Review of Moscow’s Evolution as a Political Space: From Yuri Dolgorukiy to Sergei Sobyanin, by Marina Glaser, and Ivan Krivushin. Cham: Palgrave Macmillan, 2021. 158 p.

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Moscow’s role in the development of Russia is one of the most intriguing aspects of the country’s history. In their new book, Marina Glaser (née Kukartseva) and Ivan Krivushin, professors of the Faculty of World Economics and World Politics at the Higher School of Economics, set out to contribute to our understanding of the question by studying the relations between Russia and its capital from the beginning of the Middle Ages to the post-Soviet present. Taking the Schmitt concept of the political as the starting point of their analysis, the authors consider the metropolitan space to be a political phenomenon.

In her guest introduction, the well-known Italian expert on Russia Mara Morini provides an opinionated survey of the historiography. As for their chapters, Glaser and Krivushin begin by describing their approach. They explain that political Moscow – a place where political activity has been unfolding for centuries – has long been described by the phrase “antagonism – agonism – Platonism.” This triad expresses one of the main challenges to the Russian state throughout its history: the iron grip of paternalism, which strongly inhibits its development. At the same time, the formula refers to the fact that the public space of Moscow as Russia’s capital has often become an arena for the struggle against the ambitions of both the state and the city’s administration.

The second chapter surveys the political evolution of Moscow into a great metropolis both when it was Russia’s capital and when St. Petersburg assumed that role. A kind of prolegomenon to the study of the topic, it introduces us to the city’s life by considering Moscow’s historical and ideological transformation into a space for politics. The chapter’s objective is to demonstrate how social and historical factors have affected traditions.

In looking at the causes of Moscow’s rise and its transformation into Russia’s capital, the authors analyze the earliest stages in formation of the political city as “Platonism” at the beginning. During the subsequent period, under Tsar Ivan the Terrible, Moscow was reshaped politically, becoming an antagonism, i.e. a binary opposition of the state vs. the ruler as a person, and then physically, as the oprichnina appropriated part of its space, the Alexandrov Kremlin, to serve as a quasi-capital not too far away from the real one. By now, politics was no longer a group activity and Russia soon succumbed to the Time of Troubles (Smuta). The result of accumulated internal contradictions, beginning in 1598, for 15 years the country suffered the worst socio-economic and political crisis of its medieval era. Consequently, the capital reestablished itself as a space of antagonism.

Moscow regained a semblance of stability under the first Romanov tsars. During the reign of Mikhail I (1613–1645), as a political space Moscow was transformed into agonism by virtue of the resurrection of the zemskii sobor, an estate-based parliament that Ivan the Terrible had first summoned in 1549, but suppressed later on in his reign. Under Tsar Alexei Mikhailovich (r. 1645–1676) agonism yielded its place to another form of the political – Platonism: a patriarchal family of Russian cities, in need of a firm paternal hand and wise guardianship.

Glaser and Krivushin conclude that during the Muscovite era the city acquired the characteristics that enabled it to become Russia’s political capital and maintain that status through the centuries. The chain of antagonism – agonism – Platonism of the Muscovite epoch inculcated the same ideology and patterns of political behavior in the elite, the people, and their leader; Moscow became a city-state, a spiritual center and a multiple mediator among internal interest groups and between the state and the external world. In short it became a homeland.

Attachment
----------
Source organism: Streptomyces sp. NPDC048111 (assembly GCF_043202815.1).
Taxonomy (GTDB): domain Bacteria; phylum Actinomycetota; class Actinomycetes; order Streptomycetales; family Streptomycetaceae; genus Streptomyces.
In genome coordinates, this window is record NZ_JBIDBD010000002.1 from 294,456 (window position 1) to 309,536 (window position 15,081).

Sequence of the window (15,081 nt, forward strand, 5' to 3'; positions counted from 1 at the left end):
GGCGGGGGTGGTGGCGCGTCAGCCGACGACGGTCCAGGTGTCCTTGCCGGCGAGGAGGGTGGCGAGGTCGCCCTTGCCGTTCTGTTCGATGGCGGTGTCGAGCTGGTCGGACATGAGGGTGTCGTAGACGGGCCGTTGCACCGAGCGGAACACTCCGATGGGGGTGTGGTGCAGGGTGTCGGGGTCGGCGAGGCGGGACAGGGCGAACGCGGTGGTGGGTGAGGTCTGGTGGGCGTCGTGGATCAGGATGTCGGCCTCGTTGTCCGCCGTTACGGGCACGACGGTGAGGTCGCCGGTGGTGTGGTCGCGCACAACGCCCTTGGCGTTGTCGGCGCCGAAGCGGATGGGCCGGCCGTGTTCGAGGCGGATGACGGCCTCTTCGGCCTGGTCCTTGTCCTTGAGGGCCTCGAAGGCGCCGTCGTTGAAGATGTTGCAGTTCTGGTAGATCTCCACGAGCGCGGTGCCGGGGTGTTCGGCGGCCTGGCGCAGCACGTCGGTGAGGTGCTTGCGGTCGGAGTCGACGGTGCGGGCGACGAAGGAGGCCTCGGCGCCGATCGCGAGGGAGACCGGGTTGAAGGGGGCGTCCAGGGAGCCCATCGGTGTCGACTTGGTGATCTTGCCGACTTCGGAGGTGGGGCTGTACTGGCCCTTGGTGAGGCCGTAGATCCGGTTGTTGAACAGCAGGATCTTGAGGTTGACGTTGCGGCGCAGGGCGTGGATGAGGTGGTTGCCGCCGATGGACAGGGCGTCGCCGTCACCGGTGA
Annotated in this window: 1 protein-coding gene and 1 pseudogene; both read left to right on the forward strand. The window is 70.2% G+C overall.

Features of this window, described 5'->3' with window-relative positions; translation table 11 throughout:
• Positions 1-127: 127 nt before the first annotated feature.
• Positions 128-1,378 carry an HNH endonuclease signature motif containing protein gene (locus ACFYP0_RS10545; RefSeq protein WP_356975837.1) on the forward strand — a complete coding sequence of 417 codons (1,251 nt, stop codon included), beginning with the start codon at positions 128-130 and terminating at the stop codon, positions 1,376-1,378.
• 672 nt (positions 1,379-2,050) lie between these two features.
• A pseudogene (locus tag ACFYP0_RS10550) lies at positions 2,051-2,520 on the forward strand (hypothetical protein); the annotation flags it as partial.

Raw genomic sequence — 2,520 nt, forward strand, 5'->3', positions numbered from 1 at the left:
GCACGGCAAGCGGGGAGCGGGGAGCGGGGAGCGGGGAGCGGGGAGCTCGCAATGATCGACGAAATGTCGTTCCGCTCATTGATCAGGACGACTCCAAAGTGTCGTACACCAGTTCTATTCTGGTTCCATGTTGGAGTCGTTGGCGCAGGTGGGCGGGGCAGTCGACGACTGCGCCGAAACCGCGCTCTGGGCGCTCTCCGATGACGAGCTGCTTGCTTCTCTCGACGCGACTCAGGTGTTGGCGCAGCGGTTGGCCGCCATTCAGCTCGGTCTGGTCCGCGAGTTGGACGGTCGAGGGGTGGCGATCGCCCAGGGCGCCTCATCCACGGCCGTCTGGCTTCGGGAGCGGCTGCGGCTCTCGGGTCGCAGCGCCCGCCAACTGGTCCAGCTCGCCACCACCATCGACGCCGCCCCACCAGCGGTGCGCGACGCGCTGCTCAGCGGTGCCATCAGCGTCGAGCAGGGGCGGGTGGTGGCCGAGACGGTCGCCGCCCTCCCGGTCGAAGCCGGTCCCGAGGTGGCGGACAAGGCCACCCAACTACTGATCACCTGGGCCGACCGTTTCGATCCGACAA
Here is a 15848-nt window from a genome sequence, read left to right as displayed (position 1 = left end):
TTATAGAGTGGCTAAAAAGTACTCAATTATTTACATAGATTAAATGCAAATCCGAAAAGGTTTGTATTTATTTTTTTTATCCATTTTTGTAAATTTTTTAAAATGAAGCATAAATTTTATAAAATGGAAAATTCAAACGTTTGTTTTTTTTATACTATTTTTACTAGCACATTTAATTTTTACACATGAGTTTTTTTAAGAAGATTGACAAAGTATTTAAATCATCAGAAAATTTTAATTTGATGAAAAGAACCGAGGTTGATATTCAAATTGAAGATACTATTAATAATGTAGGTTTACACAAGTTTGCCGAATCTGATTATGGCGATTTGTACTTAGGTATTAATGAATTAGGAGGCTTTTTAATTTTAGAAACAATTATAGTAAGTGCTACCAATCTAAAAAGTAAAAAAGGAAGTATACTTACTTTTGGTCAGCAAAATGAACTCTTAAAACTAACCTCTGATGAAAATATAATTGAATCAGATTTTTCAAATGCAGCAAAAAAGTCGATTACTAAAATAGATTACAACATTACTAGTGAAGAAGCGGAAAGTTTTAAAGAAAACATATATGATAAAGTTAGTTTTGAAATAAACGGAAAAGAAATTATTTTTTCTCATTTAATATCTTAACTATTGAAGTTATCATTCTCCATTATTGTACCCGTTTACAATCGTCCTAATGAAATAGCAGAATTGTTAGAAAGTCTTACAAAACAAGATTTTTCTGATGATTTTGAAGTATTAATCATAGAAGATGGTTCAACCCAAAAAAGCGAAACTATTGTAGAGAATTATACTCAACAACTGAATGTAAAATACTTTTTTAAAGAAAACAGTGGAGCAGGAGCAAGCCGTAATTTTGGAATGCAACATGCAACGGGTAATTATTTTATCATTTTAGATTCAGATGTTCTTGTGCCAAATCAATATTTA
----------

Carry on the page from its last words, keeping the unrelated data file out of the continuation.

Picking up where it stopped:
The capital concluded something of a social contract with the country’s regional cities that determined the nature and patterns of their interaction, as well as between the state and the people over a long period of time. The basis of this contract was paternalism – the dominance of the state over society, where the state, primarily the Kremlin, looks after the population. The latter, in turn, takes a passive and favorable attitude to the authorities thereby frustrating modernization and pushing the country into a dead-end of depoliticization.

The chapter’s second part considers Moscow as political during the 18th and 19th centuries, when St. Petersburg was the empire’s capital. In effect, Russia now had two capitals: Moscow vs. St. Petersburg, pitting the natural (Moscow was the original capital) against the artificial, center vs frontier, internal vs external, traditional vs non-traditional, Russian vs Western, “widowed” vs “married.” Glaser and Krivushin showed how in the “Moscow – Russia space,” both on a national scale and in an individual person, the components of a single, integrated political culture were combined, with its unequal functions and different directions in diverse social strata.

The binary opposition of the two capital cities reflects the opposition of two Russias: the old (the Oriental, the keeper of Byzantine-Muscovite tradition) and the new (the Western, opening Russia up to modern European civilization). Political Moscow continued to be defined by Platonism; Moscow embodied the “Russian idea” as a discourse of homogeneity, national identity, spiritual sovereignty, “Russian truth,” and the cultural and value codes shared by much of the population.

The chapter’s third part examines political Moscow before the very end of the Petersburg era, during the first 17 years of the 20th century, and focuses on the revolutionary events – the Moscow Revolt of 1905, as well as the February and October Revolutions in 1917. Moscow’s history during those upheavals reveals that the political of the “old” capital, which turned out to be the epicenter of the country’s revolutionary movement, was implemented as antagonism, and as such, it entered a new era of Russian history – the Soviet era.

Chapter 3 describes how in the 1920s, political Moscow flourished as antagonism, which became increasingly harsh due to both a hostile external environment and the damage inflicted on the young Soviet Union revolution and civil war. The antagonism was supplemented by the aesthetic. New criteria appeared for the appearance of the capital, which now served revolutionary romanticism instead of real human needs. In order to fulfill the functions of a political capital, Bolshevik Moscow had to implement the sovietization of the people's mentality, to form a “revolutionary cultural code” and set political standards for the whole country.